MIT has cut its funding and research connections to two Chinese technology firms, Huawei and ZTE, which have been accused of serving as conduits for espionage. (WBUR) Earlier this year, UMass Boston severed its ties with Confucius Institutes, which some fear the Chinese government uses as outposts for espionage. (CommonWealth)

After a computer virus knocked out internet service to the Lynn school system three weeks ago, teachers are rediscovering how to teach without access to the web. (Daily Item)

North Andover schools Superintendent Gregg Gilligan has ordered the high school to scrap controversial school safety plans that restricted the movement of alleged sexual assault victims pending a review of the policy. (Eagle-Tribune)

Former Salem High School Principal Jennifer DeStefano said she abruptly resigned this year because she felt she lacked support from the school district. She said she was surprised at how quickly a replacement was hired. (Salem News)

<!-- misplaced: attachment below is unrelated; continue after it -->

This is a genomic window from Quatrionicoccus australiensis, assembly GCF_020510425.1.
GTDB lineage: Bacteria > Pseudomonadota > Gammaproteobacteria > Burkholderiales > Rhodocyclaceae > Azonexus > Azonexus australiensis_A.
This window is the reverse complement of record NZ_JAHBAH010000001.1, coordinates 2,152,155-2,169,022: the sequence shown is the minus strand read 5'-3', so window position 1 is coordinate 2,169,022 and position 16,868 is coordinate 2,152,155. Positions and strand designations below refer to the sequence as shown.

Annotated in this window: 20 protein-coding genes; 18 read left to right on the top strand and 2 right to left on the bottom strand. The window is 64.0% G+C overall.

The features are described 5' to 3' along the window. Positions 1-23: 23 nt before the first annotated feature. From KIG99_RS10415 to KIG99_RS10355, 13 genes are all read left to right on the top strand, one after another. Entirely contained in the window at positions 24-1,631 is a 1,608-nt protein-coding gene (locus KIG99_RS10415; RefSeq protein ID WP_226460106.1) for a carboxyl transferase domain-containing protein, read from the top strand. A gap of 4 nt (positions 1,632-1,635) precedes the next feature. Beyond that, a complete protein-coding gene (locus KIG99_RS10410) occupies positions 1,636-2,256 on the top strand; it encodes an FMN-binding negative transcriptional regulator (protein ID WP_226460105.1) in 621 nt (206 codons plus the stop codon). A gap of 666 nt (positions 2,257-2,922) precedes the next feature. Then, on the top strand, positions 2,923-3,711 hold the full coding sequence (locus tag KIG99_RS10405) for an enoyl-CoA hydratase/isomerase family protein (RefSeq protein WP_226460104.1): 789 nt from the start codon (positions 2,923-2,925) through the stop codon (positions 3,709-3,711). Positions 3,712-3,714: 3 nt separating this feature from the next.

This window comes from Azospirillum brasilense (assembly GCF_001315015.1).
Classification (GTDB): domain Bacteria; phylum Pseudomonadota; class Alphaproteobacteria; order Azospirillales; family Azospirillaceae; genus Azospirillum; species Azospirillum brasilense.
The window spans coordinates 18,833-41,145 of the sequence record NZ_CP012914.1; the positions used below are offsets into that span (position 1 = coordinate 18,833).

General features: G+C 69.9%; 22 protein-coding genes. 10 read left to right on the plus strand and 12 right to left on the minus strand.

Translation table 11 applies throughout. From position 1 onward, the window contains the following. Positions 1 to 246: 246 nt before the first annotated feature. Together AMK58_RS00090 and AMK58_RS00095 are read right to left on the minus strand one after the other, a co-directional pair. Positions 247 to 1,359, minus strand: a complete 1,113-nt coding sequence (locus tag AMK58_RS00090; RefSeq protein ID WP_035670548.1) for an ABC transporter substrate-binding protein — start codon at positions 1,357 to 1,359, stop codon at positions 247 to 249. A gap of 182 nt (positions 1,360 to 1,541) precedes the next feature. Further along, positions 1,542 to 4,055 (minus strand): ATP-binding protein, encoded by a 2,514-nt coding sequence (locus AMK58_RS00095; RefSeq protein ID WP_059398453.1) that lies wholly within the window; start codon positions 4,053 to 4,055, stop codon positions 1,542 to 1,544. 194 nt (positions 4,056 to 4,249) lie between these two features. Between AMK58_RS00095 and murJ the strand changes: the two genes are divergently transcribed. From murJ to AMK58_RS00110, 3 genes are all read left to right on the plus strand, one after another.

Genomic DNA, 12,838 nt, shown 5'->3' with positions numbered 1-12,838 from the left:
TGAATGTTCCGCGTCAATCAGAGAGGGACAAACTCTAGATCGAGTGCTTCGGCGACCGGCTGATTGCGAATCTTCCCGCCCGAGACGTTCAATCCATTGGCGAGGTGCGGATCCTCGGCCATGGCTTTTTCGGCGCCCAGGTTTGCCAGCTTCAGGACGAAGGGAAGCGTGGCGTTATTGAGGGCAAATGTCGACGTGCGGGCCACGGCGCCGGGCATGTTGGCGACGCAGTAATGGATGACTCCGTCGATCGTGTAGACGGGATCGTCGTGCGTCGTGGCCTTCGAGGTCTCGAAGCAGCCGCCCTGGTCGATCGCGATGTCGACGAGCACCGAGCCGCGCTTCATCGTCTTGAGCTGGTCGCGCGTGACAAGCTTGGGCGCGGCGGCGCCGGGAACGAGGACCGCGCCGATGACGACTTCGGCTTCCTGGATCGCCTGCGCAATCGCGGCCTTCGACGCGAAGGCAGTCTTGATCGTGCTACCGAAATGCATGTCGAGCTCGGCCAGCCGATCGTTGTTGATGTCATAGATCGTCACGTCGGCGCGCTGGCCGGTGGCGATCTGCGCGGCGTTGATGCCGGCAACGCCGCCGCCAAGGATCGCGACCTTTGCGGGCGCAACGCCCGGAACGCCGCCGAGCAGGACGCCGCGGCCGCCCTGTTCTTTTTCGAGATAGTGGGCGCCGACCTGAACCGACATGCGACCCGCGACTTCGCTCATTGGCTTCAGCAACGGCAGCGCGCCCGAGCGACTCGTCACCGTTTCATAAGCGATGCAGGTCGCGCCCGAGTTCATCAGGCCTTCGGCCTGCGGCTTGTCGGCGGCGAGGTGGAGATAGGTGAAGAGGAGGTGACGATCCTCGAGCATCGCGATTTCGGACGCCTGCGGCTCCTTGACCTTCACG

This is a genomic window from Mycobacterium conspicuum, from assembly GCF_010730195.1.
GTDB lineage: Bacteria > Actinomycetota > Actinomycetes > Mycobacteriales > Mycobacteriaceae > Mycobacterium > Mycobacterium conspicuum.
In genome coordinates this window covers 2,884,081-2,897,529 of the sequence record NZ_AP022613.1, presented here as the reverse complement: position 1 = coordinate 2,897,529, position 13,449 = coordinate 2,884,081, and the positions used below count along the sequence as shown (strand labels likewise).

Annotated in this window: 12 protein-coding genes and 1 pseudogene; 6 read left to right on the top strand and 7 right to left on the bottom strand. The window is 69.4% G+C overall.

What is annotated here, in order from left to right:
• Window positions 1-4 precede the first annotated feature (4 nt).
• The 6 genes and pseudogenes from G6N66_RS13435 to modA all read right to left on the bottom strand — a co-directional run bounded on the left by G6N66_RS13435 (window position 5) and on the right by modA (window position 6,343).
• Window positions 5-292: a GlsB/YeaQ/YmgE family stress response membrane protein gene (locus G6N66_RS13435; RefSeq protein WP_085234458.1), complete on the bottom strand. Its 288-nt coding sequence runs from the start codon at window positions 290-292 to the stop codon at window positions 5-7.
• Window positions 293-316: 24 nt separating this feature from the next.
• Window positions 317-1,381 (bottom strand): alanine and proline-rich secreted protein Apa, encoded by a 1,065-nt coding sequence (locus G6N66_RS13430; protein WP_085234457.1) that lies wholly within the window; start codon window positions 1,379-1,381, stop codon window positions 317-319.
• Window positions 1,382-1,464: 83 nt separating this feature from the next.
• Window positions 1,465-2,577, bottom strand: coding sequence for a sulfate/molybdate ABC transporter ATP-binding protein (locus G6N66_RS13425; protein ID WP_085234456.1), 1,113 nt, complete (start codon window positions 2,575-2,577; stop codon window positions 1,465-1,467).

Health care workers at Blue Hills Health and Rehabilitation Center in Stoughton are asking for higher pay and more affordable health care from an owner who is threatening to sell the facility. (Brockton Enterprise)


Transportation Secretary Stephanie Pollack seems to be hedging on whether the state will follow through on her pledge to have a new commuter rail contract in place by July 2022. (CommonWealth)

Mayor Marty Walsh wants to boost parking meter rates in Boston. (Boston Herald)

A Herald editorial says ride-hailing companies Lyft and Uber should institute stricter vetting standards for drivers.


It was a busy day at the Massachusetts Gaming Commission. Some of the commissioners seemed to doubt the explanations of Wynn Resorts CEO Matt Maddox. A Wynn security official described how he spied on Steve Wynn’s ex-wife. And, as the commissioners begin deliberations, the stakes are high. (CommonWealth)


A teacher at Nathaniel H. Wixon School in Dennis is under investigation by the Dennis Police Department for an alleged assault on a nine-year-old student for talking in a hallway. (Cape Cod Times)

A Nantucket District Court judge says the trial of actor Kevin Spacey, who is charged with groping an 18-year-old busboy at a bar, will not happen before late October or early November. (Cape Cod Times)